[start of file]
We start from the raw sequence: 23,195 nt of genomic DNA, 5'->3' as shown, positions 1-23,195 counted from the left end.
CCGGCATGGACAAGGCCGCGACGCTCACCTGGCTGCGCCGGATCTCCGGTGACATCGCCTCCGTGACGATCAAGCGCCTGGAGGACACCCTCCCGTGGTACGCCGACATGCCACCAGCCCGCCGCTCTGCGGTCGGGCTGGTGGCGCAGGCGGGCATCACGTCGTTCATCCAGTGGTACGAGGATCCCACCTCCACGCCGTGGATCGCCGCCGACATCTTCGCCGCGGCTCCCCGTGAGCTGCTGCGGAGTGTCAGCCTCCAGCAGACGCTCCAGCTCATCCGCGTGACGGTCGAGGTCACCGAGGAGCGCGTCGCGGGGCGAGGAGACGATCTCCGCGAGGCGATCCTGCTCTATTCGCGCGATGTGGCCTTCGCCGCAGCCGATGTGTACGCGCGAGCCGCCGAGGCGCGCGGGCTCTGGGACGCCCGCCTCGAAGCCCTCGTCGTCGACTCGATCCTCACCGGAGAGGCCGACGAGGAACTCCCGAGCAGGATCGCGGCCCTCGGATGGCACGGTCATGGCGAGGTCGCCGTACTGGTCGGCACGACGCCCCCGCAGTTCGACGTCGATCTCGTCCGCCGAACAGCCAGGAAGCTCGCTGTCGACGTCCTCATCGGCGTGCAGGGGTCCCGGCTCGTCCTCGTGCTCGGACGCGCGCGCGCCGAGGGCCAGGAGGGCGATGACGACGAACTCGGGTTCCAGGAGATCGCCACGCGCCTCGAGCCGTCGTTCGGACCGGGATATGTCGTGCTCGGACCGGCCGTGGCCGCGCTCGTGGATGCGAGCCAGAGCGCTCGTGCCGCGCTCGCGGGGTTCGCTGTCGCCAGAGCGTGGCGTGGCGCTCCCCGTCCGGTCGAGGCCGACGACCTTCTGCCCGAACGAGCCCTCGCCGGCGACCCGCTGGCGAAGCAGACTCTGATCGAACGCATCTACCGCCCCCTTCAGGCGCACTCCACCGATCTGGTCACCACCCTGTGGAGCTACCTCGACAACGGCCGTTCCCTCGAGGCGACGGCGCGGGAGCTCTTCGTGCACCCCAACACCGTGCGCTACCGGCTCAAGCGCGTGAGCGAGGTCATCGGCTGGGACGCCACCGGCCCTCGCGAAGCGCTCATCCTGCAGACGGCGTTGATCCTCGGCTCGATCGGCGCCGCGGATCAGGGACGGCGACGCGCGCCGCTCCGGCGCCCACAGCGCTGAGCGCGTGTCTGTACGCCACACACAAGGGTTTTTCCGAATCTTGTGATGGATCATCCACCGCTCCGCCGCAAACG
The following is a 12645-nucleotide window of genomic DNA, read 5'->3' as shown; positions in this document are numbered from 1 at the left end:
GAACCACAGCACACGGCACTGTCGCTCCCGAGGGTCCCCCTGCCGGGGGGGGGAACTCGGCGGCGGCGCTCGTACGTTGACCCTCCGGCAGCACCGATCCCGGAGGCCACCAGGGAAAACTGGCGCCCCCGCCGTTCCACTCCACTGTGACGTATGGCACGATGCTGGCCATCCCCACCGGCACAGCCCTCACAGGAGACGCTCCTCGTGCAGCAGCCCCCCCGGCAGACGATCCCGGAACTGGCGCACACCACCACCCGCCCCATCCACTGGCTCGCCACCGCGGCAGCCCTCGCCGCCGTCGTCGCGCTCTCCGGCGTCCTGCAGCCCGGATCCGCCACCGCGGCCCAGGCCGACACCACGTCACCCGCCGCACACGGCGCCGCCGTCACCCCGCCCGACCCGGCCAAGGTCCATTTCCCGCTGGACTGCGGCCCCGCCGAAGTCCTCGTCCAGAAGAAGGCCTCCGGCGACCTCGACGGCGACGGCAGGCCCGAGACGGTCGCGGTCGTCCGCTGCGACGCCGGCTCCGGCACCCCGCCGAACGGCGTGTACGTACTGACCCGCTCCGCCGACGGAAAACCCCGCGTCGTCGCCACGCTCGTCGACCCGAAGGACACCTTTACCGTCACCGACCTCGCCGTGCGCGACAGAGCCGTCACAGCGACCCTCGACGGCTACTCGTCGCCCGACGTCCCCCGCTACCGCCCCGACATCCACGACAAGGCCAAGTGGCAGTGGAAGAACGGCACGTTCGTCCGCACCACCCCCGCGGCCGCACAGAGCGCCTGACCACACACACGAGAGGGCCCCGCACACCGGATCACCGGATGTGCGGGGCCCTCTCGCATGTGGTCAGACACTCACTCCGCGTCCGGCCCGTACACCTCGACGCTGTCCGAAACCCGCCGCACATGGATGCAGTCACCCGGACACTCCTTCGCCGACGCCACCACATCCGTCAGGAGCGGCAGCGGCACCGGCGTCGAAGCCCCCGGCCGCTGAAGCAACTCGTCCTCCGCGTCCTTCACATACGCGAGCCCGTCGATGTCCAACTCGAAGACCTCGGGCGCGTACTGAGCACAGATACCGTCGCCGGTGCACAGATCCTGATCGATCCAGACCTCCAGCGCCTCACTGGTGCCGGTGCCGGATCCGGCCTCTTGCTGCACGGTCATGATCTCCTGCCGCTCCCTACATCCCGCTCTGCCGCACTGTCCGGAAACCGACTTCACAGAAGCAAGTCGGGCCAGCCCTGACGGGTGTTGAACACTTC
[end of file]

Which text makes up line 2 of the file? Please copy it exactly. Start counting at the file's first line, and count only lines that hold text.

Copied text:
CCGGCATGGACAAGGCCGCGACGCTCACCTGGCTGCGCCGGATCTCCGGTGACATCGCCTCCGTGACGATCAAGCGCCTGGAGGACACCCTCCCGTGGTACGCCGACATGCCACCAGCCCGCCGCTCTGCGGTCGGGCTGGTGGCGCAGGCGGGCATCACGTCGTTCATCCAGTGGTACGAGGATCCCACCTCCACGCCGTGGATCGCCGCCGACATCTTCGCCGCGGCTCCCCGTGAGCTGCTGCGGAGTGTCAGCCTCCAGCAGACGCTCCAGCTCATCCGCGTGACGGTCGAGGTCACCGAGGAGCGCGTCGCGGGGCGAGGAGACGATCTCCGCGAGGCGATCCTGCTCTATTCGCGCGATGTGGCCTTCGCCGCAGCCGATGTGTACGCGCGAGCCGCCGAGGCGCGCGGGCTCTGGGACGCCCGCCTCGAAGCCCTCGTCGTCGACTCGATCCTCACCGGAGAGGCCGACGAGGAACTCCCGAGCAGGATCGCGGCCCTCGGATGGCACGGTCATGGCGAGGTCGCCGTACTGGTCGGCACGACGCCCCCGCAGTTCGACGTCGATCTCGTCCGCCGAACAGCCAGGAAGCTCGCTGTCGACGTCCTCATCGGCGTGCAGGGGTCCCGGCTCGTCCTCGTGCTCGGACGCGCGCGCGCCGAGGGCCAGGAGGGCGATGACGACGAACTCGGGTTCCAGGAGATCGCCACGCGCCTCGAGCCGTCGTTCGGACCGGGATATGTCGTGCTCGGACCGGCCGTGGCCGCGCTCGTGGATGCGAGCCAGAGCGCTCGTGCCGCGCTCGCGGGGTTCGCTGTCGCCAGAGCGTGGCGTGGCGCTCCCCGTCCGGTCGAGGCCGACGACCTTCTGCCCGAACGAGCCCTCGCCGGCGACCCGCTGGCGAAGCAGACTCTGATCGAACGCATCTACCGCCCCCTTCAGGCGCACTCCACCGATCTGGTCACCACCCTGTGGAGCTACCTCGACAACGGCCGTTCCCTCGAGGCGACGGCGCGGGAGCTCTTCGTGCACCCCAACACCGTGCGCTACCGGCTCAAGCGCGTGAGCGAGGTCATCGGCTGGGACGCCACCGGCCCTCGCGAAGCGCTCATCCTGCAGACGGCGTTGATCCTCGGCTCGATCGGCGCCGCGGATCAGGGACGGCGACGCGCGCCGCTCCGGCGCCCACAGCGCTGAGCGCGTGTCTGTACGCCACACACAAGGGTTTTTCCGAATCTTGTGATGGATCATCCACCGCTCCGCCGCAAACG